Theresa May Steps Up Her Attack On Russian Electoral ‘meddling’

Henry Mance

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Theresa May has launched her most strident attack on Russian electoral “meddling”, accusing Moscow of “seeking to weaponise information” by using state media to spread fake news.

The UK prime minister said Russia was engaged in “a sustained campaign of cyber espionage and disruption”, including “meddling” in elections and “hacking the Danish ministry of defence and the [German] Bundestag”.

The comments mark a clear division with Donald Trump, who said on Saturday that he believed Vladimir Putin’s assurance that Russia had not interfered in the US president election. Mrs May initially sought a close alliance with Mr Trump but, following domestic criticism, has appeared more critical of the US president in recent months.

On Monday she accused Russia of “deploying its state-run media organisations to plant fake stories and photo-shopped images in an attempt to sow discord in the west and undermine our institutions”.

“So I have a very simple message for Russia,” she told the annual Lord Mayor’s banquet in London. “We know what you are doing. And you will not succeed.”

The prime minister’s intervention comes at a time that opposition MPs are questioning whether Russia was involved in the Brexit vote. In one potential sign of covert operations, researchers at City University identified 13,500 Twitter “sock puppets” that posted predominately pro-Brexit messages before the referendum in June 2016, and disappeared from the site shortly afterwards. However, they did not say the bots were linked to Russia.

The Electoral Commission is also investigating whether Leave.EU, a pro-Brexit campaign group founded by insurance entrepreneur Arron Banks, funnelled foreign donations into the referendum. Leave.EU has rejected any Russian connection.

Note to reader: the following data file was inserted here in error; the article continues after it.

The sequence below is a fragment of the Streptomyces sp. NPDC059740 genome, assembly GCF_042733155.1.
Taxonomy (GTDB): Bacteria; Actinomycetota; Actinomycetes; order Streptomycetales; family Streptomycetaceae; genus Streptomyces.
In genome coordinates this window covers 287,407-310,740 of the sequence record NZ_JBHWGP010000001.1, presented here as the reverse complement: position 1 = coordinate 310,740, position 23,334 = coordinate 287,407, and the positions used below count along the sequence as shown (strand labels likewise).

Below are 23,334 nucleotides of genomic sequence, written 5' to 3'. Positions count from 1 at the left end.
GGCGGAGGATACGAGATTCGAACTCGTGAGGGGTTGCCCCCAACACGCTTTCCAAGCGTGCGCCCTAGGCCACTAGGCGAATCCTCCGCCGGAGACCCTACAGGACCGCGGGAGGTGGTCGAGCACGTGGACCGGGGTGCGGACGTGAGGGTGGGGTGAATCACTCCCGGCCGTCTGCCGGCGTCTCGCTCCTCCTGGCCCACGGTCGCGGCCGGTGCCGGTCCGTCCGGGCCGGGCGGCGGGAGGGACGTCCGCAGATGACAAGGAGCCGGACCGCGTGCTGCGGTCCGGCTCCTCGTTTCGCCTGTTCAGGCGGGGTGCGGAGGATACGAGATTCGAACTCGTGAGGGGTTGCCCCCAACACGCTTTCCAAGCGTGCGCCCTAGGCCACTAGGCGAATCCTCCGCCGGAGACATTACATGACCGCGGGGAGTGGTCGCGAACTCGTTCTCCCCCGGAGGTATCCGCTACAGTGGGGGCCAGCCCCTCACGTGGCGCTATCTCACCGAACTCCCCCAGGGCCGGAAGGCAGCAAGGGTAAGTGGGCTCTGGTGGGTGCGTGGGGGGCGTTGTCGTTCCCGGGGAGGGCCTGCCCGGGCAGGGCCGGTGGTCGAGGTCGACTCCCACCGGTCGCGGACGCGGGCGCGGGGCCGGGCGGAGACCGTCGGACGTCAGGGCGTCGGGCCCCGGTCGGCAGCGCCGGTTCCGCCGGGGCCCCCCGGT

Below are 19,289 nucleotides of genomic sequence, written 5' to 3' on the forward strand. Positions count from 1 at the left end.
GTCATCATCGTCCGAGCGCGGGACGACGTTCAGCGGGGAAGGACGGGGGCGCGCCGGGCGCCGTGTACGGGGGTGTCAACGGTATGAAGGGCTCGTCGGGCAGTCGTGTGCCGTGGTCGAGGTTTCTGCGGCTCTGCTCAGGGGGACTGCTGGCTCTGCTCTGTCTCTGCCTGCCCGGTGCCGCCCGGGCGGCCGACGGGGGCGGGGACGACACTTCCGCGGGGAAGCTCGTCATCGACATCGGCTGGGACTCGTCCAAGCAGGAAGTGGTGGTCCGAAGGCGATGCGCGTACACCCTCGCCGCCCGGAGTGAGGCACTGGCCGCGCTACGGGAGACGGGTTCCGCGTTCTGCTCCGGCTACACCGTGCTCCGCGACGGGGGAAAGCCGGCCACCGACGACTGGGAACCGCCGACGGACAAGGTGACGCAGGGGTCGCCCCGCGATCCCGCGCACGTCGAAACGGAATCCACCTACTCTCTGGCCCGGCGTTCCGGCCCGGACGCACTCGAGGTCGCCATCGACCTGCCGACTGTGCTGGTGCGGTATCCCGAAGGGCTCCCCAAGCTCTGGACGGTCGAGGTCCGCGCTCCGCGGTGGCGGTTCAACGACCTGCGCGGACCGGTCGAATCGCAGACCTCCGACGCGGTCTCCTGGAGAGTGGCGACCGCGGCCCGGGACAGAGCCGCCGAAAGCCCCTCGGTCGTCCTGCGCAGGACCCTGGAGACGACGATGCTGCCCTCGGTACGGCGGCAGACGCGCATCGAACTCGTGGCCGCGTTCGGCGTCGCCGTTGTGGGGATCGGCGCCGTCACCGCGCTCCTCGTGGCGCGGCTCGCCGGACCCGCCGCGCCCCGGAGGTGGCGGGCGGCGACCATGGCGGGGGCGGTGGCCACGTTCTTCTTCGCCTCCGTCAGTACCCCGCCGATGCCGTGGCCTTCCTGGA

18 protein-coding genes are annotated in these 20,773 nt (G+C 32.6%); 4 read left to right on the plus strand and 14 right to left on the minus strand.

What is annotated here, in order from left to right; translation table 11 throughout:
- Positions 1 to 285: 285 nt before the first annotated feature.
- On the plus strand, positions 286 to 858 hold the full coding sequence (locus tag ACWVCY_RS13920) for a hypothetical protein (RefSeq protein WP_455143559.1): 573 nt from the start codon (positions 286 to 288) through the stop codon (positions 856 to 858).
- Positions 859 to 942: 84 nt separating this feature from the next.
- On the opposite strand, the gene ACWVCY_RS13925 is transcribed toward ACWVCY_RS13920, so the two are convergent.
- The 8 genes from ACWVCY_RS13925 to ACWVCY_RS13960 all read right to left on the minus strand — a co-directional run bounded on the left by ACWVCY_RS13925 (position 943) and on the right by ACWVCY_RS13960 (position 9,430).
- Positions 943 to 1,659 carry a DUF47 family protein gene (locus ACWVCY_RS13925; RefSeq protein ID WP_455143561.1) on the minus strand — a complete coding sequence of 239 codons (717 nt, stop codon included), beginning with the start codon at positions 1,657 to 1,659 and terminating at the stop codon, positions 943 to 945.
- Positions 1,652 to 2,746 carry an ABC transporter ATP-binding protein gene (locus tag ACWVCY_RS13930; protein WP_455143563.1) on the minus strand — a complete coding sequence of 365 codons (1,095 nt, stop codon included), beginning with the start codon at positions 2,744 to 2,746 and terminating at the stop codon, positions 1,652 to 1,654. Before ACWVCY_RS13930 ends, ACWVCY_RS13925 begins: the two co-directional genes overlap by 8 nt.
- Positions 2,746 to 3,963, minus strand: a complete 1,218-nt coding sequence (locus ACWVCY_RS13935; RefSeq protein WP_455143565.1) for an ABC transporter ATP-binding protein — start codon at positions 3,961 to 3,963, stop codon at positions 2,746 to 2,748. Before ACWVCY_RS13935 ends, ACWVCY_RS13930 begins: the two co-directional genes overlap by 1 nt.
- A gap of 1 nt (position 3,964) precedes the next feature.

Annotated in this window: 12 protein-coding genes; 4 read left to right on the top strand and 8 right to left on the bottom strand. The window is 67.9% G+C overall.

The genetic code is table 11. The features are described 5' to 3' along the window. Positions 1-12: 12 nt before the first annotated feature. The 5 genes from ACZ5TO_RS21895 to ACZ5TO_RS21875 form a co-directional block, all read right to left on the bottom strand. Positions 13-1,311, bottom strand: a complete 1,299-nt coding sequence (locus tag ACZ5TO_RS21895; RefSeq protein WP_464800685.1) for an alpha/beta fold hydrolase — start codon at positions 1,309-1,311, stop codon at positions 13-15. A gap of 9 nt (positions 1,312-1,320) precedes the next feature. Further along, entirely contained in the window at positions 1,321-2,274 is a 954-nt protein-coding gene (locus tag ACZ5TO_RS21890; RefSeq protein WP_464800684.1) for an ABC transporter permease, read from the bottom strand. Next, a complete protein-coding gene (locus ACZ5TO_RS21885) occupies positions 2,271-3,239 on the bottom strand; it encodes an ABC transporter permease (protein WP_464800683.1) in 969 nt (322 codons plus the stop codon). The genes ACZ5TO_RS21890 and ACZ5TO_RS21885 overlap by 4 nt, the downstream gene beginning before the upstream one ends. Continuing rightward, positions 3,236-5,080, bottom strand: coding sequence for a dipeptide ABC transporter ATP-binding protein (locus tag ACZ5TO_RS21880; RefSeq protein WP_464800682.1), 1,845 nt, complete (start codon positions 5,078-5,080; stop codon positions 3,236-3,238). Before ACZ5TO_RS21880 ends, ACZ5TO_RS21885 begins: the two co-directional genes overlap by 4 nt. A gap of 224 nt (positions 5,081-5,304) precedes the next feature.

Boris Johnson, the British foreign secretary, has told MPs he has seen no evidence of Russian interference in the poll. He is due to visit Moscow in the coming months, although hopes for a breakthrough in bilateral relations are scant. Britain and Russia have been at odds over issues including the Russian annexation of Crimea and military intervention in Syria.

The prime minister pitched her words on Russia in the context of a future security partnership with the EU after Brexit. She said Russia was “chief among” those threatening to undermine the free societies, to which the UK and other EU member states were committed.

Her reference to Russian state media comes days after Alex Salmond, the former Scottish National party leader, announced he would be hosting a regular show on the Kremlin-funded broadcaster RT. Mr Salmond, who lost his seat in June’s general election, was criticised by members of his own party and opposition politicians, who said he was lending legitimacy to a biased organisation.

Source : https://www.ft.com/content/31e12182-c8b0-11e7-ab18-7a9fb7d6163e

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